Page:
The desert is a place of wild mood swings and intense contrasts—temperatures ranging from scalding at high noon to woolen-sweater weather by twilight; bright blue skies giving way to vivid sunsets at dusk; bone-dry landscapes suddenly made lush from downpours in minutes. Like its setting, this Scottsdale home in the private community of Desert Mountain revels in the tension arising from the juxtaposition of opposites.
That starts with the homeowners, says interior designer John G. Martin, who decorated the house with his partner, David P. Turner. Martin met the couple, who spend half the year in Chicago, in 2008 when they asked him to tweak the interiors of a previous home they owned in the same community. “The house was very commercial and very blank,” he recalls. “These clients are totally the opposite. They are very personable.”
That project kicked off a professional and personal relationship that has transformed the retired couple’s aesthetic over the ensuing nine years. “Our tastes have evolved,” the husband says. “Nowadays we like a cleaner modern look, but we also like things to be warm.” Their current home is prime evidence of that evolution. Originally designed by architect Linc Taylor of Linc Taylor Design, the residence is a resolutely modernist structure of stacked flagstone and expansive walls of glass framed in blackened steel. After seeing it, “we bought it the very next day,” the husband says.
Still, alterations were necessary. “My least favorite space was the part that was most important to me: the kitchen,” recalls the husband, who loves to cook. “I was lukewarm about it.” In response, the designers reworked the prominent pantry, which was initially enclosed by a nondescript sheetrock wall. Martin covered the wall with laminate that resembles Shou Sugi Ban, a cedar Japanese artisans have traditionally preserved by charring it black. “It created this very dramatic wood-like presence,” he says. Now, the space complements the house’s other materials. “The black in this environment was drawn from the blackened-steel window frames,” Martin explains. The laminate serves another purpose: In one simple gesture, “the kitchen, with no appliance changes, became unified with the great room,” he says. The designers continued the laminate into the adjacent dry bar, the entrance to the master bedroom and the opposite end of the hallway, where they added a mirror to create the illusion the hallway continues on.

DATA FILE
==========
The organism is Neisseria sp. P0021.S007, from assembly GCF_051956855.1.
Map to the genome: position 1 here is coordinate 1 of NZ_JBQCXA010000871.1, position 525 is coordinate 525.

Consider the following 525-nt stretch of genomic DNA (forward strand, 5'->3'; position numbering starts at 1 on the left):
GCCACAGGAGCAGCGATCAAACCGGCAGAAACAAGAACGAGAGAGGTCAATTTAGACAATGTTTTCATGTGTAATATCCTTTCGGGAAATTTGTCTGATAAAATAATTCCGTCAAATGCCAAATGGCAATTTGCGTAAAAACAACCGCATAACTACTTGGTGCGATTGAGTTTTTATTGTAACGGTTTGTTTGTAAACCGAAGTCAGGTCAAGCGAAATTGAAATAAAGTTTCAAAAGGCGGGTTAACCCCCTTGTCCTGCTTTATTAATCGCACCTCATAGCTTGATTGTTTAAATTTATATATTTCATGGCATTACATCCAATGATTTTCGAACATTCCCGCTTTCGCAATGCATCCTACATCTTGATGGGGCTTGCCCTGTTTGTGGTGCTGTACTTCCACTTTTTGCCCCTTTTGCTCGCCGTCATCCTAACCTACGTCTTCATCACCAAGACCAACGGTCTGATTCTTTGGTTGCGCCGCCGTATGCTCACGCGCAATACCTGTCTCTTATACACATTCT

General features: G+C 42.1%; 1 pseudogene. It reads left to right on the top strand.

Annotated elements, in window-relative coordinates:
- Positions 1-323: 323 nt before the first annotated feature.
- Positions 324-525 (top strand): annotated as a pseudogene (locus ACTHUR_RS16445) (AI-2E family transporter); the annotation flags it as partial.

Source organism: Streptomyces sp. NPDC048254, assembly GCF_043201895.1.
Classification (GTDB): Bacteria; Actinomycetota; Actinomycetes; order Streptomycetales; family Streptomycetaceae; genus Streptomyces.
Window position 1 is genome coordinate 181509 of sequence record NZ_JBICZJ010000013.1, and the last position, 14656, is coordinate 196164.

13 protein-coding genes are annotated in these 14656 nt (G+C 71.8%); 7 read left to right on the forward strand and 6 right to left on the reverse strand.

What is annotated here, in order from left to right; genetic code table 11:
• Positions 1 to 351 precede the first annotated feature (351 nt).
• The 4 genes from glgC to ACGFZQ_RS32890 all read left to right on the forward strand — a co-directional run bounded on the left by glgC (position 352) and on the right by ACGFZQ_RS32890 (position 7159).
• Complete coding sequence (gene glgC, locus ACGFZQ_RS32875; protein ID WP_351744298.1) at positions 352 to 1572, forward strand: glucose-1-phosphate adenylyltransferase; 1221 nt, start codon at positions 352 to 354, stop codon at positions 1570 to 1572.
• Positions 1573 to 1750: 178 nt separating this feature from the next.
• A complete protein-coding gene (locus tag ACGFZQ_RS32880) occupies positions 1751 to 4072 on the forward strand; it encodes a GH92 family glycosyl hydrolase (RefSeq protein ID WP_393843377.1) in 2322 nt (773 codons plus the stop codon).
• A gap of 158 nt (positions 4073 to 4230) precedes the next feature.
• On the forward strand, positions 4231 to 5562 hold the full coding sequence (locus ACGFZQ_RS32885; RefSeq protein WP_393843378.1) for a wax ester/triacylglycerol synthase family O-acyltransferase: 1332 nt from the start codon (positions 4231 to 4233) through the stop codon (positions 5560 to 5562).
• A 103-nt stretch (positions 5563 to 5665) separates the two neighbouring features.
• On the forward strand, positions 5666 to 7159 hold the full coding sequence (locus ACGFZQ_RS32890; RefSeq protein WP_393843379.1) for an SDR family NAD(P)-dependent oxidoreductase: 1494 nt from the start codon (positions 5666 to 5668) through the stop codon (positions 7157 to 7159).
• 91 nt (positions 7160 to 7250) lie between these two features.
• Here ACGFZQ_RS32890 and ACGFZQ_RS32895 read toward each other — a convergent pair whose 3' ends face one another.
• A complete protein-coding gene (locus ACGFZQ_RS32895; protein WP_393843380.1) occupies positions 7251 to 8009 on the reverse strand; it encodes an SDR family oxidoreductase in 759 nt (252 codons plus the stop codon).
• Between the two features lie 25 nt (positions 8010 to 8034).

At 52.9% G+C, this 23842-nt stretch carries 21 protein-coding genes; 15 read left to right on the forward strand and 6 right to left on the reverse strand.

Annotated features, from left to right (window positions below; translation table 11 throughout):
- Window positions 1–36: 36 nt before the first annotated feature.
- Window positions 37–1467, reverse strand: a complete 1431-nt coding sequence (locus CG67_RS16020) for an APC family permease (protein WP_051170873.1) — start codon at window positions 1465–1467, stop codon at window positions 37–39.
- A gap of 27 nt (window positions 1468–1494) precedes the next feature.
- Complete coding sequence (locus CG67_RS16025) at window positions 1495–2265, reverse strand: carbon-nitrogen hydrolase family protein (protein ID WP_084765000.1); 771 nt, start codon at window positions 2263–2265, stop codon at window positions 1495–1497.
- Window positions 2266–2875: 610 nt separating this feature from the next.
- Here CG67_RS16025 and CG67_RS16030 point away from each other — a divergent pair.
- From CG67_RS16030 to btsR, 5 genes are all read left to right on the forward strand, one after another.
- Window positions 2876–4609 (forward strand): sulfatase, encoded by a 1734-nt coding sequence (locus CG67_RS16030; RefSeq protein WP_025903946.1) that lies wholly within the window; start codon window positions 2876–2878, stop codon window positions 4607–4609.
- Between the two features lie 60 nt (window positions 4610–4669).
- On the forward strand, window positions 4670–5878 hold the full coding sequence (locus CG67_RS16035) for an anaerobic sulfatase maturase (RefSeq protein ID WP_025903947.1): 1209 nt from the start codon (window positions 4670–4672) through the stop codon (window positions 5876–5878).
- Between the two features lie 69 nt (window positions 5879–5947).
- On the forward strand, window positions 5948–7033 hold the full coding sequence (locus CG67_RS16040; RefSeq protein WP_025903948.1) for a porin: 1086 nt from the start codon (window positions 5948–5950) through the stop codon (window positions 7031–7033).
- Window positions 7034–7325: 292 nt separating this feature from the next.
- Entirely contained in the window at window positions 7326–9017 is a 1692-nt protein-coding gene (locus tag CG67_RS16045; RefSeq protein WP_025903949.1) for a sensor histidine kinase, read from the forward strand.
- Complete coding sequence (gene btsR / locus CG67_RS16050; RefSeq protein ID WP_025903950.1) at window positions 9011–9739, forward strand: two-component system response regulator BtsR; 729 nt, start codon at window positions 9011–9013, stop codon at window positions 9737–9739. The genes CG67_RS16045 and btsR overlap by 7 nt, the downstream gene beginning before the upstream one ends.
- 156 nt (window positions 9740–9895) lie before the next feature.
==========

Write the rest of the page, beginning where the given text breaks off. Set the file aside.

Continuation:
This dusky, inky shade complements the art the designers helped the couple collect, which leans heavily toward abstract black-and-white pieces that are graphic and gestural. Amid the mix of paintings and photographs, ethnic artifacts speak both to the monochromatic palette and the rough-hewn character of the flagstone. A hollowed-out palm tree stump near the entry, chunky Dogon ladders in the open living-dining area and Balinese doors hung on a guest room wall mimic minimalist sculptures. Set against streamlined modern furniture, these rustic pieces with organic shapes and finishes create another high contrast in the house.
Other decor items help produce a sense of intimacy, something the clients’ former residence lacked—and with the open plan of the main rooms, this home was in danger of suffering a similar fate. Many of the new light fixtures echo the black steel framing, but they are positioned in a way that humanizes the spaces. For instance, over the live-edge dining room table, the designers hung two pendants “that drop lower over the table, which creates a more intimate space,” Martin says. “They offer a mood for entertaining and great conversation.”
However, one aspect of the previous residence the designers did want to recreate was a definitive arrival area. Nestled into the surrounding desert, the new home lacked a clear entrance. Martin’s remedy? “I designed a fence of panels that architecturally complements the house, especially the upper windows of the interior,” he says. Guests now enter through a gate and step down to the front door. To shape the nearby scenery, Martin worked with landscape designer Ervin Bollinger to replace scrubby plantings with more linearly arranged ones, giving it a modern character. Larger boulders and more generously scaled plants complete the look.
The landscape modifications ground the house even more with its surroundings—a substantial contrast to what the owners were used to at their other residences. Now, they engage with the shifting moods of the desert through the comfort of their own home. “Rarely have we had a home where we spend a lot of time in the living room,” the husband says. “But to sit here in the afternoon with a book and look out over the desert and the saguaros is wonderful.”
—Jorge S. Arango